Most New Yorkers think zoning is a bad word, and that tough change is afoot when the city planning department comes to their neighborhood.
Amanda Burden, who chairs the city planning commission, works long hours to fight that perception.
Walk with NYC planner Amanda Burden as she rezones the lower East Side
She looks at each neighborhood block by block, lot by lot. To her, the city is a jewel that needs constant care and safekeeping.
"Each neighborhood has its own personal DNA," says Burden, who had an immediate impact on the city when she took her position in 2002 by allowing restaurants, bars and cafes additional sidewalk space for outdoor dining. "It's my job to find it and save it."
To understand communities, Burden walks miles of city streets. Armed with a tape measure, sunglasses and comfortable yet stylish shoes (she is, after all, a former socialite), the planning commissioner eyes building heights, studies the flow of people and contemplates how an area's past relates to its present and future.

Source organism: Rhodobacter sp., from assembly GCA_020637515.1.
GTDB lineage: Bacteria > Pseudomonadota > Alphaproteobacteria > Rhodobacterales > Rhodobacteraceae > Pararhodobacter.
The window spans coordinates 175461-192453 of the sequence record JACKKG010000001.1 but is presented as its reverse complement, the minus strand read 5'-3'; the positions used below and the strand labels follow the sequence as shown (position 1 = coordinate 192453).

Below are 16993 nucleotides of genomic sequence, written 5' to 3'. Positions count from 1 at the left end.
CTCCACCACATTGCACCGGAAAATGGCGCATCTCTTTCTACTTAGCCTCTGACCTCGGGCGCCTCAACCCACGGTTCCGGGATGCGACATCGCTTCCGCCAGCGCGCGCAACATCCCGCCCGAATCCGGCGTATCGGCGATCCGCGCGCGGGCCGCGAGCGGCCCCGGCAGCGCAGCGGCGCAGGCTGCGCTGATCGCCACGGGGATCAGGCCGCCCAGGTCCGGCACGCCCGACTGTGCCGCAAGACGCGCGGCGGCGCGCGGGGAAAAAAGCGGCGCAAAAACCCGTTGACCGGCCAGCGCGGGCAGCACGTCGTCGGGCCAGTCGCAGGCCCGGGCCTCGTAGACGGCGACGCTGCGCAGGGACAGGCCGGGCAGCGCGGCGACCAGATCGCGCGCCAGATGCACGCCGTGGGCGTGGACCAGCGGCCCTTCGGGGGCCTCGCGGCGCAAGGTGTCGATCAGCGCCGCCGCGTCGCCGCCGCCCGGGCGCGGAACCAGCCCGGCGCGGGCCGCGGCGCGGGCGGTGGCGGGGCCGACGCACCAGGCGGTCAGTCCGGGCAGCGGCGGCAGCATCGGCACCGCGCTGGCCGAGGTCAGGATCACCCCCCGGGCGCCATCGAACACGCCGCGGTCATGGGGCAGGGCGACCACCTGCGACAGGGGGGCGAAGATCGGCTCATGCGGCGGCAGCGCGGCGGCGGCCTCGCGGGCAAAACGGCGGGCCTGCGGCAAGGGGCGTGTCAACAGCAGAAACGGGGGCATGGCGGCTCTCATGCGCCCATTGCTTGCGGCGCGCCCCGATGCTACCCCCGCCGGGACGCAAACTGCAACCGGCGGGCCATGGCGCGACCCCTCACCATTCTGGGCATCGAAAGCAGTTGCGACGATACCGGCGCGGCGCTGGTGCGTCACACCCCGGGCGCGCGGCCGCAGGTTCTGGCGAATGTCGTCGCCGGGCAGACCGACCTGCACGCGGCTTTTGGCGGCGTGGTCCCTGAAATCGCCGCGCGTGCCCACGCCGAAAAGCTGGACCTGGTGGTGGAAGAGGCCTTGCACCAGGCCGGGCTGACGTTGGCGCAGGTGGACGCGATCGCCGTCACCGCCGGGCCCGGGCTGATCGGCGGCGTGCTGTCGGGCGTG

"This wasn't here two weeks ago," Burden says, sneering at a vacant lot. "There was a building. Once you lose a building, you lose character and history. The Bloomberg administration is about growth and preservation. This is why we have to act fast to change the zoning, so developers aren't allowed to come in here and build whatever they chose. I don't mind a building that is in context with the others, meaning the same height with architectural guidelines, but small streets shouldn't have large development."